The narrator loses himself in the world of adventure and fantasy by reading books. It helps him escape from reality and find answers and consolation others can’t offer him. It sounds a lot like the real Gaiman: “I went away in my head, into a book. That was where I went whenever real life was too hard or too inflexible.” References to C. S. Lewis’s The Chronicles of Narnia, which he got for his seventh birthday and Lewis Carroll’s Alice’s Adventures in Wonderland quotes, suggest Gaiman’s inspiration from his own childhood. These were Neil’s childhood favourites and their influence on him is significantly noteworthy. “Books were safer than other people anyway.”
The boy’s friendship with the Hempstock family, grants him access to another world. He feels safe with them, Gaiman hints that it might even be the safest spot in the whole universe. It is apparent that the Hempstocks exist outside of time, and it is somewhat comforting for the protagonist to know that they are different from the rest. The battle between Lettie’s family and the malevolent forces transports us to a magical and dreamlike realm. Then, just like Gaiman’s Bod in The Graveyard Book, he grows up and loses his ability to cross over to that extraordinary world; the end of childhood magic with the loss of innocence.
Towards the end of the novel, the narrator drops into the ‘Ocean’ and in his mind, achieves a form of transcendent understanding: “I saw the world I had walked since my birth and I understood how fragile it was, that the reality I knew was a thin layer of icing on a great dark birthday cake writhing with grubs and nightmares and hunger.”
The interwoven adult and child perspectives of the protagonist help him see how he experienced his past and how it affected him for the rest of his life. He even questions whether his adult life is truly worth the magical showdown. Gaiman does not show the act of growing up as something exciting and hopeful, he asks “how can you be happy in this world?” when you are constantly “questing after something you cannot have, something you cannot even properly imagine, the lack of which will spoil your sleep and your day and your life.” This reminded me of the same kind of disappointment expressed by Adam Young in Neil’s collaboration with Terry Pratchett – Good Omens.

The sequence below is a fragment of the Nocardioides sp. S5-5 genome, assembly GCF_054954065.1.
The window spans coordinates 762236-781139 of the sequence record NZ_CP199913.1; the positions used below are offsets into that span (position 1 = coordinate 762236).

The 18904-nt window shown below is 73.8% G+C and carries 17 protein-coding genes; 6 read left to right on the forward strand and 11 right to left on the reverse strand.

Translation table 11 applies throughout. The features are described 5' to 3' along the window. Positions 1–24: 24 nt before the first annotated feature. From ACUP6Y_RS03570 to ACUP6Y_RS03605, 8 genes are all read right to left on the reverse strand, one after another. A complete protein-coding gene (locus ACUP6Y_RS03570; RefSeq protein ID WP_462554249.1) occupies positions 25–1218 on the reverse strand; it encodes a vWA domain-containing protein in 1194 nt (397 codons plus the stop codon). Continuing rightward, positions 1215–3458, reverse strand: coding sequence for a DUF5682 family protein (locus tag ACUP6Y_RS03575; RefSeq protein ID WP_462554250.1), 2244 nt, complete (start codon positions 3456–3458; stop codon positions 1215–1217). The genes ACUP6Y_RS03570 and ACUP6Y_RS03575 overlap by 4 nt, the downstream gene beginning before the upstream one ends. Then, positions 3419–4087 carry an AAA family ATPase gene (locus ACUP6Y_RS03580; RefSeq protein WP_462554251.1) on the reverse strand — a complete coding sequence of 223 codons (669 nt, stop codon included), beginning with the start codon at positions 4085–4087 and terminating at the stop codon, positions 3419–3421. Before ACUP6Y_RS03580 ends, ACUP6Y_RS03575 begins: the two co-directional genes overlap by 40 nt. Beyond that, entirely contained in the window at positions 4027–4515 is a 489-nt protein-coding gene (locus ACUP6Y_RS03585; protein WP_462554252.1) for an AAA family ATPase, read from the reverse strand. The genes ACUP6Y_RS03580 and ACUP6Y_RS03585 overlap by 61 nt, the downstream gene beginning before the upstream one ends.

I have been a Neil Gaiman fan since I was young, and reading this book as an adult didn’t make me feel like it was essentially an adult novel. Gaiman presents the tragedies of human reality and the brokenness of the characters through a fantastical narrative that is almost like a fairy tale. But as the adult protagonist in the novel observes, fairy tales aren’t for kids or grownups; they’re just stories. And within this story we see our own lost childhoods, which were never forgotten completely. The Ocean at the End of the Lane speaks to the child within the adult. There’s a sense of immortality in childhood and it lingers on somewhere within us even when we turn into fully grown adults, and Gaiman masterfully channels that childhood through the medium of fantasy for the invocation of wistful self-knowledge.